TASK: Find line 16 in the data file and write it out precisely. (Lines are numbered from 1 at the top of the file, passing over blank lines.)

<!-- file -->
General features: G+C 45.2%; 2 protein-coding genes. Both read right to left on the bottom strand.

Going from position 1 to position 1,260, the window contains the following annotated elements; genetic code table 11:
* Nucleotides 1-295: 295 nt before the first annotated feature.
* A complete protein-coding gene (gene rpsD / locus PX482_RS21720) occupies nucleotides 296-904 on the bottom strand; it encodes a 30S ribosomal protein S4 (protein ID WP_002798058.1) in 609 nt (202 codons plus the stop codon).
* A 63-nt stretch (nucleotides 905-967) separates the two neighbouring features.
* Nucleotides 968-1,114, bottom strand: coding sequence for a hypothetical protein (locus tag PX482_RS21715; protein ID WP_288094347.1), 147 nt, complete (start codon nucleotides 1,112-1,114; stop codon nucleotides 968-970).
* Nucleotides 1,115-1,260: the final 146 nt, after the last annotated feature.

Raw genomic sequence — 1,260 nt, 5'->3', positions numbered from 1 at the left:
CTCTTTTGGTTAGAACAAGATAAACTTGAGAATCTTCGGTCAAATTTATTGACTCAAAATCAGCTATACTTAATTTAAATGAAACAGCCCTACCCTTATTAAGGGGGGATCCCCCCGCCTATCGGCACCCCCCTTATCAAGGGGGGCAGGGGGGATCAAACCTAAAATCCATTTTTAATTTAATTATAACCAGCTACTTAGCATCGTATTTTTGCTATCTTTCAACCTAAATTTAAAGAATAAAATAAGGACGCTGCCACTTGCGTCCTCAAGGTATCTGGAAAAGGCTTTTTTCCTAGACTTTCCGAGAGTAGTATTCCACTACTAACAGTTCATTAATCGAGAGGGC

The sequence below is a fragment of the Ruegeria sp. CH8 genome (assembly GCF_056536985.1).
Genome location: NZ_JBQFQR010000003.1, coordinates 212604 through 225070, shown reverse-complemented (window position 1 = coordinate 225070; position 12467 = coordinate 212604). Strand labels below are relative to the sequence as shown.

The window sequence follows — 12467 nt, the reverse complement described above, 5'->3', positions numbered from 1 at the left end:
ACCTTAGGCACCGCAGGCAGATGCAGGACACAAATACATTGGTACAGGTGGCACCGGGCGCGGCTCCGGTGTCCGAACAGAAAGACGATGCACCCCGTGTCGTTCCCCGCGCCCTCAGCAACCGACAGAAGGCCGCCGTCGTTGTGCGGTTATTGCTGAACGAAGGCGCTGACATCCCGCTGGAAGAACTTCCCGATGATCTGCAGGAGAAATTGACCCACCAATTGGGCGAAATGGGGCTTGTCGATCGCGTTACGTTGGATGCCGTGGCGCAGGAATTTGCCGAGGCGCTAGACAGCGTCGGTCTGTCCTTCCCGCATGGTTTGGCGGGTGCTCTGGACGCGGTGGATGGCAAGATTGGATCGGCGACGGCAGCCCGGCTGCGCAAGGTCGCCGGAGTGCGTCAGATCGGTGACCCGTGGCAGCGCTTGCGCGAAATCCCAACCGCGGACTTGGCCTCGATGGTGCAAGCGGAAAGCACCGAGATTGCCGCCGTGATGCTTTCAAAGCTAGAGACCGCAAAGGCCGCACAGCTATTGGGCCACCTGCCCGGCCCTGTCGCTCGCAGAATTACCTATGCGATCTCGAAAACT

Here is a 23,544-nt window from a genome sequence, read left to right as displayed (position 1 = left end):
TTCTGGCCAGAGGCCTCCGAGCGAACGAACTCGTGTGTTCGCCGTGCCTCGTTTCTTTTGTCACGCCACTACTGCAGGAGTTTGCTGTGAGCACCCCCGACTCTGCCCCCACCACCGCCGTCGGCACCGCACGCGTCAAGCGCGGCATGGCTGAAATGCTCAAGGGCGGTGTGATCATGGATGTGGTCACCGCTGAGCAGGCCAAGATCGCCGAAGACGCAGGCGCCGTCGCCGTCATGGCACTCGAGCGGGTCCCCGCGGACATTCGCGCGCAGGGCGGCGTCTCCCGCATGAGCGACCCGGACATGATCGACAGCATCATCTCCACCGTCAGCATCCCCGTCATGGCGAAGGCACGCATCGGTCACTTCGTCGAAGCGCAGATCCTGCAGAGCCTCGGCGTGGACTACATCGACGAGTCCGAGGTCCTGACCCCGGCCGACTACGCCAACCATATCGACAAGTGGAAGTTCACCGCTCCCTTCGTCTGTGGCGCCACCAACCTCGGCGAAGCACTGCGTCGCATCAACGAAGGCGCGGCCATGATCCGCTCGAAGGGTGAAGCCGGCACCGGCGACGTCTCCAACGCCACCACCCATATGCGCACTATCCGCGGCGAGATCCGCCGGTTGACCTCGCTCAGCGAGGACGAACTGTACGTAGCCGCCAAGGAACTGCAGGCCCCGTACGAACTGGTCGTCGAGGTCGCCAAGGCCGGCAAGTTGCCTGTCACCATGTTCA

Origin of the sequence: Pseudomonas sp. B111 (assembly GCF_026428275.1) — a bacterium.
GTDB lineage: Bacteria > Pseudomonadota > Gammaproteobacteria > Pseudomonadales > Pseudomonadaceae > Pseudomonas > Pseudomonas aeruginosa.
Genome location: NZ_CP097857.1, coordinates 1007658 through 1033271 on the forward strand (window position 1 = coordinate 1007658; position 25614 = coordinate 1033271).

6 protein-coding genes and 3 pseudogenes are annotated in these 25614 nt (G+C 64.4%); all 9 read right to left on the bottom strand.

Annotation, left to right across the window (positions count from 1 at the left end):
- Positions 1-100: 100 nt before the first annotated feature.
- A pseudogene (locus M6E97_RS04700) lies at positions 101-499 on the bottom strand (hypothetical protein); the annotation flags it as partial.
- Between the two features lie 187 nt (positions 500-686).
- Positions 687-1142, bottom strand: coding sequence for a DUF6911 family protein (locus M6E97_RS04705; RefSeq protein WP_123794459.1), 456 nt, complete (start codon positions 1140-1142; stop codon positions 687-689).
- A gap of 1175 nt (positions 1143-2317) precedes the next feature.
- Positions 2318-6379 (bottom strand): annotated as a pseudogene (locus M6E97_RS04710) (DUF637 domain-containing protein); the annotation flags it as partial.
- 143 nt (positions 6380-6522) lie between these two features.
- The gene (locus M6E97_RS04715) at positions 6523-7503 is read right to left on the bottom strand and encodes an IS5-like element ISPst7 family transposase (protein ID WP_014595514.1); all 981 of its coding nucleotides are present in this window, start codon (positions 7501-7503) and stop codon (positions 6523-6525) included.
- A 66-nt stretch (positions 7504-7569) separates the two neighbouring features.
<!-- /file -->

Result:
Origin of the sequence: Pseudomonas sp. B111 (assembly GCF_026428275.1) — a bacterium.